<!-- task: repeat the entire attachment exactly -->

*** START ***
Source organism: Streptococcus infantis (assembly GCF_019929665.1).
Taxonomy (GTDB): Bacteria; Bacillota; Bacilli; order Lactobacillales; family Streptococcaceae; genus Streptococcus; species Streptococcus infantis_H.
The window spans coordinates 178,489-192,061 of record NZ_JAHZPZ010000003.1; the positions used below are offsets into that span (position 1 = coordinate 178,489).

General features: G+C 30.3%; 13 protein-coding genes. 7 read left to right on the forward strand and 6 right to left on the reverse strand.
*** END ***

Source organism: Streptococcus infantis (assembly GCF_019929665.1).
Taxonomy (GTDB): Bacteria; Bacillota; Bacilli; order Lactobacillales; family Streptococcaceae; genus Streptococcus; species Streptococcus infantis_H.
The window spans coordinates 178,489-192,061 of record NZ_JAHZPZ010000003.1; the positions used below are offsets into that span (position 1 = coordinate 178,489).

General features: G+C 30.3%; 13 protein-coding genes. 7 read left to right on the forward strand and 6 right to left on the reverse strand.